Dalbar researches and reports on the returns of investors compared to benchmark indices over various periods of time. These reports have demonstrated that the timing of purchases and sales by investors acts as a significant drag to their performance. In other words, investors’ choices cause poor performance. This quantifies and proves the statement made long ago by Benjamin Graham, “the investor’s chief problem – and even his own worst enemy – is likely to be himself.”
In this post, I share some of Dalbar’s most recent findings. But I also take it a step further by defining various terms and suggesting ways to improve assumptions made. The reader will notice that by making commonsense adjustments, the difference between the average investor return and index return is not as great as Dalbar reports, but is still significant. It should be known that the report I purchased from Dalbar is not the “Advisor Version”, rather it is the “Full Version” which includes permission to use their content pursuant to the rights of usage. That right is not extended to the reader. Should the reader wish to copy or use any of this information, it is recommended that they visit Dalbar for more information.
2014 Results – Click Graphic
Average Equity Fund Investor – These investors own mutual funds that invest entirely in stocks. Dalbar does not distinguish between the type of stock investments in the funds (i.e. capitalization, US vs. Int’l), yet it compares the equity fund investor to the S&P 500, an index of only large cap US stocks. Therefore adjustments may need to be made to their findings to make the results more realistic. This is especially true for 2014 because of the strong outperformance of large US stocks. I contacted Dalbar regarding this matter and they didn’t know how much specifically is invested in international stocks, but said it would be reasonable to expect 10% – 20%. If we were to go in the middle (15%) and adjust the index to 85% Total Market Index (to account for capitalization) and 15% EAFE, then the adjusted index return for 2014 would be 9.9% (Total Market: 12.5%, EAFE: -4.9% in 2014). Assuming funds were equally distributed between index and actively managed funds, it may be reasonable to deduct 0.50% to account for fund fees. This would lower the adjusted index return to 9.4%. After making those adjustments, the results are not as significant, but still represent sizable underperformance for the average equity investor. Since we have adjusted for allocation and fees, much of that 3.9% underperformance can be chalked up to investor behavior.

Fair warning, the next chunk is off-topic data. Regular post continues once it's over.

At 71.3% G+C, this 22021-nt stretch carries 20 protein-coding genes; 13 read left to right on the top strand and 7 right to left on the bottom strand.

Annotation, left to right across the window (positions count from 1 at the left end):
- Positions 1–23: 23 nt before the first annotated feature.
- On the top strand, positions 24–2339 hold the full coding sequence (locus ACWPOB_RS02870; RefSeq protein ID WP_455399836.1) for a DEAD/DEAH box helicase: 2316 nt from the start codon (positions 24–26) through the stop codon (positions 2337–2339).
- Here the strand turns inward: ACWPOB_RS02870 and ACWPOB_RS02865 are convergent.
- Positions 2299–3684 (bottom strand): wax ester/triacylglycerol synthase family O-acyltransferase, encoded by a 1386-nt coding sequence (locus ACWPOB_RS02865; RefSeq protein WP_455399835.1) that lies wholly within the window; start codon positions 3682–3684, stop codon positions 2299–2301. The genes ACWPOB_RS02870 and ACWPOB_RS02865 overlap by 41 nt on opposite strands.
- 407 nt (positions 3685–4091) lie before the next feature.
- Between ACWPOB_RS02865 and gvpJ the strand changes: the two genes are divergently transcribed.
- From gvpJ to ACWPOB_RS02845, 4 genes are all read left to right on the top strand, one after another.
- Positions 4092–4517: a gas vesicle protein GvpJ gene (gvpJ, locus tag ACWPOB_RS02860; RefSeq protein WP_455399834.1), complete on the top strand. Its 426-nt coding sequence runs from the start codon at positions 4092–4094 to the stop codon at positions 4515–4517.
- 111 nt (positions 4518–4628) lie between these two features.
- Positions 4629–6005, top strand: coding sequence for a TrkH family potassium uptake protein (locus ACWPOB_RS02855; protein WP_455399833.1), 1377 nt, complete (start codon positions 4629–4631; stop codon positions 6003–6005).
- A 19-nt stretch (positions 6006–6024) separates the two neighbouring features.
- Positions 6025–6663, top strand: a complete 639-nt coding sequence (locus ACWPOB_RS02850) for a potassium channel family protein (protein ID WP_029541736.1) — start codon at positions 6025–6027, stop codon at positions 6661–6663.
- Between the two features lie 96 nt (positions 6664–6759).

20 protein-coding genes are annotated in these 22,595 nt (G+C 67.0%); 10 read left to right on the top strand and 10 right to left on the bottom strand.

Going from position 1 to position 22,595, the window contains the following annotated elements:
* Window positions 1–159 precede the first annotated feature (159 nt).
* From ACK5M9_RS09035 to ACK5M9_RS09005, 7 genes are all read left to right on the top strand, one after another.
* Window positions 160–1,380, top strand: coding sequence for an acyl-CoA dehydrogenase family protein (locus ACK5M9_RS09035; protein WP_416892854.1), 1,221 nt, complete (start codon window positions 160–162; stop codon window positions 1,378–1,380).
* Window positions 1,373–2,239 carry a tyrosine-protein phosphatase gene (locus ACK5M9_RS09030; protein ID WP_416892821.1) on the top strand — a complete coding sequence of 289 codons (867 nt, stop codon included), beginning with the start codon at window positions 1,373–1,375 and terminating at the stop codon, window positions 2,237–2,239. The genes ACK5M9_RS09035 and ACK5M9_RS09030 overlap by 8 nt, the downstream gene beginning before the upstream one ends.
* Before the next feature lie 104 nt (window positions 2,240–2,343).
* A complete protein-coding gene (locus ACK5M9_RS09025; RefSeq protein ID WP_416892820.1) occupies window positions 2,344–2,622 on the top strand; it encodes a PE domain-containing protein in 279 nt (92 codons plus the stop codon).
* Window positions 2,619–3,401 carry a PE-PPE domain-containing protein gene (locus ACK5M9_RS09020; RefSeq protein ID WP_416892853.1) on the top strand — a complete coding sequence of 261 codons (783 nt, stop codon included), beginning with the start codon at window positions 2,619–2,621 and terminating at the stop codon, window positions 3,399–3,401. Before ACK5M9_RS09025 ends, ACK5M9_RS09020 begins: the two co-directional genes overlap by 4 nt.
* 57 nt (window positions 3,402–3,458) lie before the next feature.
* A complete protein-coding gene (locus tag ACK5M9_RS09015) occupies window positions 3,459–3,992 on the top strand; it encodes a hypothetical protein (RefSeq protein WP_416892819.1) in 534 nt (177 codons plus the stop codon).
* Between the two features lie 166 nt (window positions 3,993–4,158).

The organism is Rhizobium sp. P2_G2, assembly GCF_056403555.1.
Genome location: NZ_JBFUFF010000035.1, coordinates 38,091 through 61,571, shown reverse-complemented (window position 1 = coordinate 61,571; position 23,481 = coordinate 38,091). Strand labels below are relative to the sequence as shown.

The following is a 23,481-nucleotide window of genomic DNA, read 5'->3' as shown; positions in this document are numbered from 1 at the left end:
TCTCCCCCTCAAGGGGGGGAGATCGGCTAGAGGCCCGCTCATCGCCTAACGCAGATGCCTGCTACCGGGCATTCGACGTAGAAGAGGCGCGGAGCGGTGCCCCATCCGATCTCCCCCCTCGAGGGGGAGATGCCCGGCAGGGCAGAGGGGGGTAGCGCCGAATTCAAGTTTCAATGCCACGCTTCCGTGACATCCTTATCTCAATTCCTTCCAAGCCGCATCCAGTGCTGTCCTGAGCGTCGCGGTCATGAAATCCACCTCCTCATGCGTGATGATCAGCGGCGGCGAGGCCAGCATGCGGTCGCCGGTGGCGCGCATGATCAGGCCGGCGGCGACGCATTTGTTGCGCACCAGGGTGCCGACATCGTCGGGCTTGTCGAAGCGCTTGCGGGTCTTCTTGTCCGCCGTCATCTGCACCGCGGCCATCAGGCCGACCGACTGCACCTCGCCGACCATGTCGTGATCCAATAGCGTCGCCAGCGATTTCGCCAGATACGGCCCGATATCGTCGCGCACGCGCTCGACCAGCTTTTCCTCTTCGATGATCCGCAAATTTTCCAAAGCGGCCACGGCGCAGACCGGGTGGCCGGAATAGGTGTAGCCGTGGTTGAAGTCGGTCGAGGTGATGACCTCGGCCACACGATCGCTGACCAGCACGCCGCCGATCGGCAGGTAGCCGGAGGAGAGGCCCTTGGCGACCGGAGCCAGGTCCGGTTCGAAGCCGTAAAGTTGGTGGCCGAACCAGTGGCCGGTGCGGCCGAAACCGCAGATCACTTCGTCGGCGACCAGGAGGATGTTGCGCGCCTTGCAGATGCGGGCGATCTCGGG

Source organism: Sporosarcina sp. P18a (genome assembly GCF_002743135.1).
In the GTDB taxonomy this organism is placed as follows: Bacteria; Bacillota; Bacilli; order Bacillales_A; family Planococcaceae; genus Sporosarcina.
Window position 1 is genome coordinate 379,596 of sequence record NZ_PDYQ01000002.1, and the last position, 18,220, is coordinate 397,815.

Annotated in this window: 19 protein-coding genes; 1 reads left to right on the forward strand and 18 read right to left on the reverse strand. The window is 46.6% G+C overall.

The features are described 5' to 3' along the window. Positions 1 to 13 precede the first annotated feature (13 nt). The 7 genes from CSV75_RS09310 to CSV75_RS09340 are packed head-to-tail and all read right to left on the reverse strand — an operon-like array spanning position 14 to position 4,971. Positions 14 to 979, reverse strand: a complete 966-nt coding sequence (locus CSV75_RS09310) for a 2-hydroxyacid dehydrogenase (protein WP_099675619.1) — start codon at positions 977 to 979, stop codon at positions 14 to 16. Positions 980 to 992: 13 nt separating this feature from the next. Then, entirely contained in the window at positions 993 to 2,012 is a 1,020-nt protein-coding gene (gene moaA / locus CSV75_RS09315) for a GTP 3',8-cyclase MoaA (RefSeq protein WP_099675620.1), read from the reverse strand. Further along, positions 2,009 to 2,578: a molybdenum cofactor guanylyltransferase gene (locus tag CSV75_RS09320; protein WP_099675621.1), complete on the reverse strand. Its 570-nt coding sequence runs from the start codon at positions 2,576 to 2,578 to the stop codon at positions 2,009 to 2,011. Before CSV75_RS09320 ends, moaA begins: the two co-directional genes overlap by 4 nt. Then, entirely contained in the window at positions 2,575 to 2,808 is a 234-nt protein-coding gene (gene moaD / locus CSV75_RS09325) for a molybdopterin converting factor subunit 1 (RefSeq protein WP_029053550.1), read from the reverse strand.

Average Fixed Income Investor – Similar to equity investors, fixed income investors include all types of fixed income instruments (treasuries, corporate, high yield etc…). No attempt is made to correct this because the Barclays Aggregate Bond Index already includes various types of bonds. It is surprising to note that fixed income investors also fare quite poorly relative to the benchmark index, demonstrating that poor decisions are not unique to stocks.
Average Asset Allocation Investor – These investors have purchased some sort of asset allocation fund – whether it be a balanced fund, conservative allocation, aggressive allocation or age-based fund. No attempt is made by Dalbar to differentiate between conservative and aggressive strategies, which could be a reason why there is no index used to benchmark for this performance. This designation appears to offer little value when it comes to investment returns since we have no indication if performance is due to allocation or other factors.
Historical Results – Click Graphic
Notes – The same adjustments made for 2014 can be made for these longer periods of time. However, even after making such adjustments it will be shown that there is still significant performance drag due to investor decisions on when to purchase and sell securities. There are periods of time when the drag is reduced and other periods when it is increased. It appears that investor behavior, while providing short-term relief by appeasing momentary emotions, has a cost of anywhere between 2% and 4% (or more) in a given year.
Composite Fund Investor – The composite investor is simply a composite of all investors (stock, bond and asset allocation alike). Similar to the asset allocation investor, this figure has little value when identifying the cost of investor behavior because we don’t know what is causing the performance and what to compare it to.
Investors Can’t Hold On
There are lots of reasons why investors perform poorly, but the bottom line is that many investors are incapable of actually investing. Rather, they cross that fine line from investing and into speculating. Investors tend to be more concerned with the price movements of the underlying security than in the enterprise value of the company. This is demonstrated by the average mutual fund retention rate. It is interesting to note that asset allocation fund investors tend to hold their funds longer than stock only or bond only mutual fund investors. This suggests that constructing a portfolio that is based on the investor’s goals and includes a well diversified mix of assets may help the investor remain invested for a longer period of time, and be less likely to speculate on short-term price movements.
Something Can Be Done
I travel the world speaking with both financial advisors and retail clients pertaining to the causes and costs of investor behavior. I discuss steps that can be taken to improve future investment decisions and ultimately future performance. To learn more about my presentations, please visit my Speaking page or you can contact me directly here.